I’ve posted much more about supervision in the Occupational Therapists Only section of my blog – there are some specific issues for occupational therapists that I want to grapple with – but here are some general thoughts on how supervision works for me, both as a supervisee and a supervisor.

Supervison for me entails someone else to challenge my thinking – I know I have cognitive biases that I am not aware of (we all do), and I need someone to challenge me in case I’m working an assumption that I’m not aware of.

Supervision also involves the process of talking which can help with formulating the information that is flying around in my head. By selecting and and putting together pieces of information to transmit my thoughts, I am actively processing in a different way from when I’m documenting assessment findings, or therapy process. The talking part involves me clarifying by using the clinical model that helps to explain what I’m seeing.

Supervision for me isn’t typically about me talking about my personal responses to a given clinical situation (as in, how do I feel about the therapy with this person, how am I coping). That aspect is something I prefer to deal with abstractly using music, dance, art, photography. I’m not sure that talking about how frustrated I am with someone, or how disappointed I am with someone does anything for me apart from encourage me to invest expectations in the person – when it’s their choice as to what they want to do next.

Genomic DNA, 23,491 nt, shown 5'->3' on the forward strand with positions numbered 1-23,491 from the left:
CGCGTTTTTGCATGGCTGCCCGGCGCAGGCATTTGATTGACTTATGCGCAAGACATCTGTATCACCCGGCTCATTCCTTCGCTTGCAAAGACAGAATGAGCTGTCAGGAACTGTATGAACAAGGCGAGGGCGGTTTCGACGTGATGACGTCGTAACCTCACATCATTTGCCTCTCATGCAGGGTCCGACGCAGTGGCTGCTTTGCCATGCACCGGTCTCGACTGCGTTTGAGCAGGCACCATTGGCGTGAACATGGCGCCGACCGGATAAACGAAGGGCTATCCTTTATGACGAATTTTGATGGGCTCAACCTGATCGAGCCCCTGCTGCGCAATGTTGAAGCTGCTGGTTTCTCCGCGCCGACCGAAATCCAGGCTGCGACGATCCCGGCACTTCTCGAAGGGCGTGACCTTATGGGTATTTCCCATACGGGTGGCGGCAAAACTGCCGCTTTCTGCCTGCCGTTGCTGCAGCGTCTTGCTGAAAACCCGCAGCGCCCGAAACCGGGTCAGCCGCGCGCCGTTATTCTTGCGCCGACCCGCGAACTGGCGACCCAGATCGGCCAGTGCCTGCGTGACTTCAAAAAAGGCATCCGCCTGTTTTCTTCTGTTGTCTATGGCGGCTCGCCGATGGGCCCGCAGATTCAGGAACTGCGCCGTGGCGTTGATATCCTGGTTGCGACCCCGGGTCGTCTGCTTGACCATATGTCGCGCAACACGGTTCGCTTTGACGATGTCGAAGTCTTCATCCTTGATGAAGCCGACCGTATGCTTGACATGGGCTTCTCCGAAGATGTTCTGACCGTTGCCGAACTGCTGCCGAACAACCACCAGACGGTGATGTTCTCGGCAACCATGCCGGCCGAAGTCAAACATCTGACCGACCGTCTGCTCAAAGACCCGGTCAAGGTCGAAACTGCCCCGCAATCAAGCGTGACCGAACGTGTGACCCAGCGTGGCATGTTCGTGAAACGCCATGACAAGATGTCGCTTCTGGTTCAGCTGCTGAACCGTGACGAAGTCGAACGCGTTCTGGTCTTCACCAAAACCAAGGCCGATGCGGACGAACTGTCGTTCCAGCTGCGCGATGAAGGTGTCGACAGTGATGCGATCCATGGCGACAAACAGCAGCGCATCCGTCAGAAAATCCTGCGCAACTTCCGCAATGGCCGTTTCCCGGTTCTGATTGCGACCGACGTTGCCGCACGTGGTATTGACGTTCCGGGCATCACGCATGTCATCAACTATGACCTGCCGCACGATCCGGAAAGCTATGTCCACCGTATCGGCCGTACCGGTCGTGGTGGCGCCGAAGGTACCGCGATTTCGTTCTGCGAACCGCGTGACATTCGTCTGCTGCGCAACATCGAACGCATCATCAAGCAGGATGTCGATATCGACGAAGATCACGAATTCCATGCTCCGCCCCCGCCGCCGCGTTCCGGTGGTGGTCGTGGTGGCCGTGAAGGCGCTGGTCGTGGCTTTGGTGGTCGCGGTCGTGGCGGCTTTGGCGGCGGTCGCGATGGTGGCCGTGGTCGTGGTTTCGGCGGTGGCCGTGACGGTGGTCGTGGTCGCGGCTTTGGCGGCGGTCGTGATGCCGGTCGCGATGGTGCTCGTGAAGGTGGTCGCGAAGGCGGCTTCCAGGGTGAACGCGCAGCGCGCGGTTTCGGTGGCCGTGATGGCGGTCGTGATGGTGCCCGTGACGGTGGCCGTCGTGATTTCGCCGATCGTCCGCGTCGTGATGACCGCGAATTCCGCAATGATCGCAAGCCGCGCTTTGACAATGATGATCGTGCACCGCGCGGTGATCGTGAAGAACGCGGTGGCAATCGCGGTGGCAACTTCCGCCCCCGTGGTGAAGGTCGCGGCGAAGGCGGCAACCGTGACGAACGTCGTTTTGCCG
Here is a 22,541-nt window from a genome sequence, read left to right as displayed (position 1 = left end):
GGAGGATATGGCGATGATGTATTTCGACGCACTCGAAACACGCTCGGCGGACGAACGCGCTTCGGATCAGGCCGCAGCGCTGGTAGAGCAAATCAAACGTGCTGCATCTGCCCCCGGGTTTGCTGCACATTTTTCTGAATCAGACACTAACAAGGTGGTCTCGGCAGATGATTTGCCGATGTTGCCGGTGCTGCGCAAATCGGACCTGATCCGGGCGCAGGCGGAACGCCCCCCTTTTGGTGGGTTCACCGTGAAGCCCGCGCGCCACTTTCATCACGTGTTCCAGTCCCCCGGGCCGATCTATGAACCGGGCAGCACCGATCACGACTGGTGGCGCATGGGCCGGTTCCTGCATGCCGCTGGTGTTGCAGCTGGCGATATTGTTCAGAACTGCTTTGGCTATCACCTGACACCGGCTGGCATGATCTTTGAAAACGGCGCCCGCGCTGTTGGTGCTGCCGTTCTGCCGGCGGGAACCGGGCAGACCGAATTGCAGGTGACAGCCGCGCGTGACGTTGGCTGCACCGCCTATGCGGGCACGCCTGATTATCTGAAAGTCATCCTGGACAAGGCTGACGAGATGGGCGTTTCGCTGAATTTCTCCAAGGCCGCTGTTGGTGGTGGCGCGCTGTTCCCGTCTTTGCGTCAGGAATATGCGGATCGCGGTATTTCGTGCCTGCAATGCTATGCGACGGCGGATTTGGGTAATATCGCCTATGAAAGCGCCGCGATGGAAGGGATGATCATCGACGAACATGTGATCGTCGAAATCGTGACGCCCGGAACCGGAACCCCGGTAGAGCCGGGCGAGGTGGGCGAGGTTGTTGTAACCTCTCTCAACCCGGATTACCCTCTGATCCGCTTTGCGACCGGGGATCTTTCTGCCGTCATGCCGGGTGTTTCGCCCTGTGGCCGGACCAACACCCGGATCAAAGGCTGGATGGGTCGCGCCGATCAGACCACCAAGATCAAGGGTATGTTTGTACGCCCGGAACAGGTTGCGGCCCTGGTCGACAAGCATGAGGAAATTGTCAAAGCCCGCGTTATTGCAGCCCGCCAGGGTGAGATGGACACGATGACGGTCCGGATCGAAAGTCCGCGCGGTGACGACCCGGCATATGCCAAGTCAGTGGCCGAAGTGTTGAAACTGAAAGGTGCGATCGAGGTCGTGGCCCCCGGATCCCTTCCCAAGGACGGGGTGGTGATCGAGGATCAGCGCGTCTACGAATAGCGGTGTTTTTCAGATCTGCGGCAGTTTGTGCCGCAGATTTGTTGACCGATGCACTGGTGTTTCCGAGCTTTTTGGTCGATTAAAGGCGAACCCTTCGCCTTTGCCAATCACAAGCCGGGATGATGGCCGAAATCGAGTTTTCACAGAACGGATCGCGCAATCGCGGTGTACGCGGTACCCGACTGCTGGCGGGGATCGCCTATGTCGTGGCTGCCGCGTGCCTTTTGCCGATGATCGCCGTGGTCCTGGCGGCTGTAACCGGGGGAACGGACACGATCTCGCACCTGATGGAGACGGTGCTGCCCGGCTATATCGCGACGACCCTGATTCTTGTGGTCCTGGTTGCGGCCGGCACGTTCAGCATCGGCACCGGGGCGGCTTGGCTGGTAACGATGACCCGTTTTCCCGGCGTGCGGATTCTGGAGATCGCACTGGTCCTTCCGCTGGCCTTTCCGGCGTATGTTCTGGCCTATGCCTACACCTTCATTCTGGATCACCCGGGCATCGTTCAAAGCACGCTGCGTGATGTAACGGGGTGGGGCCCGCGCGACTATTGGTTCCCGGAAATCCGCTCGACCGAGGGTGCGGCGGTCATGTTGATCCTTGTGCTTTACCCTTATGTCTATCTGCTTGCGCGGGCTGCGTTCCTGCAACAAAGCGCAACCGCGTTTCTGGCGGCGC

Supervision can be a form of therapist control. I’ve experienced this in the past where a therapist used supervision as an opportunity to rein in and dictate therapy practice, and discourage exploring issues. ‘Do it this way’ was the motto, with little encouragement to reflect, and most importantly for me, no evidence that ‘this way’ was any more effective than any other way.

Hawkins and Shohet, quoted by Smith, M. K. (1996, 2005) ‘The functions of supervision’, the encyclopedia of informal education, Last update: December 28, 2007, suggests the following foci for supervision.